In addition to routine maintenance, the crew rebricked boilers and repaired the ship’s evaporators. The destroyer’s gunners mates overhauled all three gun mounts, and her electronics technicians overhauled, repaired, and installed radar and communications equipment. Her condition was much improved when she left the yard ready for her next deployment with the Sixth Fleet in March 1968. There she participated in NATO exercises, conducted intensive antiaircraft and antisubmarine warfare drills, and fulfilled a number of screening and picket duties. Upon her return stateside, the BAILEY was soon underway for the North Atlantic where she spent twenty-one days at sea, some of which were on picket stations north of the Arctic Circle.

Ensuing years found her following much the same routine, with deployments to the Mediterranean and exercises along the East Coast and in the Caribbean. The KENNETH D. BAILEY was stricken from the Naval Vessel Register on 1 February 1974 and was later sold to Iran.


Dictionary of American Naval Fighting Ships (Published 1968)

Kenneth D. Bailey (DD-713) was launched 17 June 1945 by Federal Shipbuilding & Drydock Co., Kearny, N.J.; sponsored by Elizabeth Speissegger Bailey, widow of Major Bailey, and commissioned 31 July 1945, Comdr. G. H. Richards, Jr., in command.

After shakedown in the Caribbean, Kenneth D. Bailey operated in the Atlantic from the New England coast to the Caribbean. Working out of Newport, R.I., and Norfolk, Va., she served as plane guard during the qualification of pilots in carrier operations and trained men for the crews of new destroyers. From 13 February to 26 March 1947 she cruised along the eastern coast of South America and returned to Norfolk 31 March.

On 10 November Kenneth D. Bailey departed Norfolk on the first of many Mediterranean cruises during the Cold War. While deployed with the mighty 6th Fleet, she has strengthened American naval power during its constant vigil to maintain peace, preserve freedom, contain Communist expansion, and keep the Middle East facing west. From 13 December to 5 January 1948, she patrolled the coast of Greece to insure Greek independence despite Communist aggression. While operating in the Mediterranean from 13 January to 12 May 1949, she supported the still unsettled truce in Israel and helped to maintain peace between Italy and Yugoslavia during their struggle for Trieste. Again, from 3 September 1951 to 4 February 1952, she ranged the Mediterranean from Spain to Turkey to maintain the freedom of the nations which rim that ancient sea.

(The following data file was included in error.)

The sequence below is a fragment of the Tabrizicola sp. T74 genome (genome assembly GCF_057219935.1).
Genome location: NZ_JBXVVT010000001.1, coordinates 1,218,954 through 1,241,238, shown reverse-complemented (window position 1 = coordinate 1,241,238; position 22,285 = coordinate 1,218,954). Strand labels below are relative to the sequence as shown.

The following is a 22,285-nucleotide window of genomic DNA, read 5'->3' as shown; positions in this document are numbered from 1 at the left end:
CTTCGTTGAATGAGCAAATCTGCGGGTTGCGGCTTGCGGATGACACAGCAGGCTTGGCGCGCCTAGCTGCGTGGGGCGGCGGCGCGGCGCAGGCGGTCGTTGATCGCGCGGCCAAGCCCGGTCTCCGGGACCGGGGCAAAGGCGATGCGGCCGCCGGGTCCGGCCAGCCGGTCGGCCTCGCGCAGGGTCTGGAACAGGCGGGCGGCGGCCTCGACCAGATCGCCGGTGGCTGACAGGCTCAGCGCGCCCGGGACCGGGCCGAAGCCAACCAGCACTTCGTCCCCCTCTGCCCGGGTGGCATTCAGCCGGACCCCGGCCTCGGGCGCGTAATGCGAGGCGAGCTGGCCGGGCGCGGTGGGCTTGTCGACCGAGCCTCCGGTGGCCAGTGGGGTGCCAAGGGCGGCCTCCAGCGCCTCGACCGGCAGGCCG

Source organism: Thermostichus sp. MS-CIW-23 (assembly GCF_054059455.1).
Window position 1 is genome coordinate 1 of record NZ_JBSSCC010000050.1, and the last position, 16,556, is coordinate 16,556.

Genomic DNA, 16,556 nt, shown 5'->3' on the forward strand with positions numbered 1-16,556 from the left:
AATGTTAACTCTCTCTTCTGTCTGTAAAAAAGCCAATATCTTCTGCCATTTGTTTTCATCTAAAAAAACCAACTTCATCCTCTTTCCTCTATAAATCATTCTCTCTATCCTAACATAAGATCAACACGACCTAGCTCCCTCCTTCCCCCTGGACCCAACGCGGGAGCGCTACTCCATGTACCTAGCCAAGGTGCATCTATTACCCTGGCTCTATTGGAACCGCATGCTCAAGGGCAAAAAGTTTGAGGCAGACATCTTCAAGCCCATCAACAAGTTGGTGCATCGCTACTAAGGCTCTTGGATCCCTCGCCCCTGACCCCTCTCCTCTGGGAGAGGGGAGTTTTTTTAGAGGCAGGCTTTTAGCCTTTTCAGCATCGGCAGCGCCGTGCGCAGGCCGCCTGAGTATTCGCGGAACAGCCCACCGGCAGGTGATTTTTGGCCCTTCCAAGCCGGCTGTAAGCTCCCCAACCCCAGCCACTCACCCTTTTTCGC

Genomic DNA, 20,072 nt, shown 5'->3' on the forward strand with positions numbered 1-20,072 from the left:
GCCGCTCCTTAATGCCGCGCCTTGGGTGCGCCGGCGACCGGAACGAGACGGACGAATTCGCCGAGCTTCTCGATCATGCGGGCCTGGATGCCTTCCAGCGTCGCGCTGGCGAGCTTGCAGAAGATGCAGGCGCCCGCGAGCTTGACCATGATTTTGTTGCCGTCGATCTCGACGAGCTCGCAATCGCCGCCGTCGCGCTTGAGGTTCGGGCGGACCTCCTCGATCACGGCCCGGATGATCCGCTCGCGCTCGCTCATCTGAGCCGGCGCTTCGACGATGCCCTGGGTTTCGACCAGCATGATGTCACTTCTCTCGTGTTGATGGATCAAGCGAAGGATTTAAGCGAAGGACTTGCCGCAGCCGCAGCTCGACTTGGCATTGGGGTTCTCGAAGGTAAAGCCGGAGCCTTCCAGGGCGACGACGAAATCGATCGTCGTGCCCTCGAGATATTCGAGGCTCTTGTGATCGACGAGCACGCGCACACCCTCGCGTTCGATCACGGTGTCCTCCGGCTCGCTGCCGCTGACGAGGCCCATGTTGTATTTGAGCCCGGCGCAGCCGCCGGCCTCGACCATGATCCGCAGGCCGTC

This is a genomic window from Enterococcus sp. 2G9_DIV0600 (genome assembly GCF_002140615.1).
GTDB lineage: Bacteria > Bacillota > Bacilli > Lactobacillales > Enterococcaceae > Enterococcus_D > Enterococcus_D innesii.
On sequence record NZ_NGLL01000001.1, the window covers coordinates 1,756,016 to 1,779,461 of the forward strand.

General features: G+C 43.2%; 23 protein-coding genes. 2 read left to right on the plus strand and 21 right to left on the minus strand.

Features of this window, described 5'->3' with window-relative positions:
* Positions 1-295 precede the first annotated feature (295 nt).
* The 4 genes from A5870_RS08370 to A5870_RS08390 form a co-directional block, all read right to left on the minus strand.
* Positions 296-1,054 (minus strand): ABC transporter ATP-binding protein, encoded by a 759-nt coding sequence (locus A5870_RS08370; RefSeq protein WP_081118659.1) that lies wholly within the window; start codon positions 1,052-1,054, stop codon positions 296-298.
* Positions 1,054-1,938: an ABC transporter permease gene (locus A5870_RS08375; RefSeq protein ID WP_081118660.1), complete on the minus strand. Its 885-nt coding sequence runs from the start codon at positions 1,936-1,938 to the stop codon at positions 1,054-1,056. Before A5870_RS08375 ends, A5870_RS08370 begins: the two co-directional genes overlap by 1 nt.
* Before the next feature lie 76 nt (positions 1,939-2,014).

When not deployed with the 6th Fleet, Kenneth D. Bailey joined operations that carried her from the Caribbean and the reaches of the Arctic Ocean to the shores of Northern and Western Europe. Undertaking a variety of duties, she trained naval reservists, served as plane guard and screen during carrier operations, and participated in cold weather exercises north of the Arctic Circle. On 2 December 1952 she entered the Boston Naval Shipyard for modernization and conversion to a radar picket destroyer and decommissioned on the 22d.

Redesignated DDR-713, Kenneth D. Bailey recommissioned 29 August 1953, Comdr W. D. Gaddis in command. Based at Newport, she operated along the East Coast, then deployed with the 6th Fleet 19 May 1954. Before returning to Newport 28 September, she participated in joint NATO operations in the Eastern Mediterranean. She again deployed to the Mediterranean from 5 November 1955 to 17 March 1956, and in February 1956 she patrolled the Red Sea along Israeli and Egyptian coasts to express U.S. concern over the mounting Suez crisis. In April 1957 she cruised the eastern Mediterranean in support of King Hussein’s pro-Western Jordanian government, then threatened by Communist subversion. And while on her next deployment (2 September 1958-28 March 1959), she supported U.S. operations in Lebanon, begun in July 1958 at the request of Lebanese President Chamoun, who feared a Communist coup.

Kenneth D. Bailey shifted her homeport from Newport to Mayport, Fla., 16 June 1959. After completing destroyer operations in the Atlantic, she entered Charleston Navy Yard 26 January 1960 for a 9-month FRAM II overhaul that equipped her with new radar, sonar, and communication facilities. She returned to Mayport 27 October well prepared to help maintain American security on the seas. She sailed 14 November for waters off Guatemala and Nicaragua to establish barrier patrols to prevent the landing of Cuban supplies and armed forces during small-scale revolts in those Central American nations. She continued this important duty until 4 December, then returned to Mayport 18 December to prepare for further service in the Mediterranean.

Departing Mayport 9 February 1961, Kenneth D. Bailey arrived Gibraltar 18 February to commence 6 months of Fleet and NATO operations that carried her from the coast of France to the shores of Greece, Turkey, and Lebanon. Since that time, she has deployed to the Mediterranean four times within 4 years to support the fleet’s peacekeeping mission. Returning from her latest deployment 26 October 1966, this versatile destroyer remained off Mayport, Fla., until 12 April 1967 when she arrived at Charleston, S.C., for overhaul, where she remains into the fall of 1967.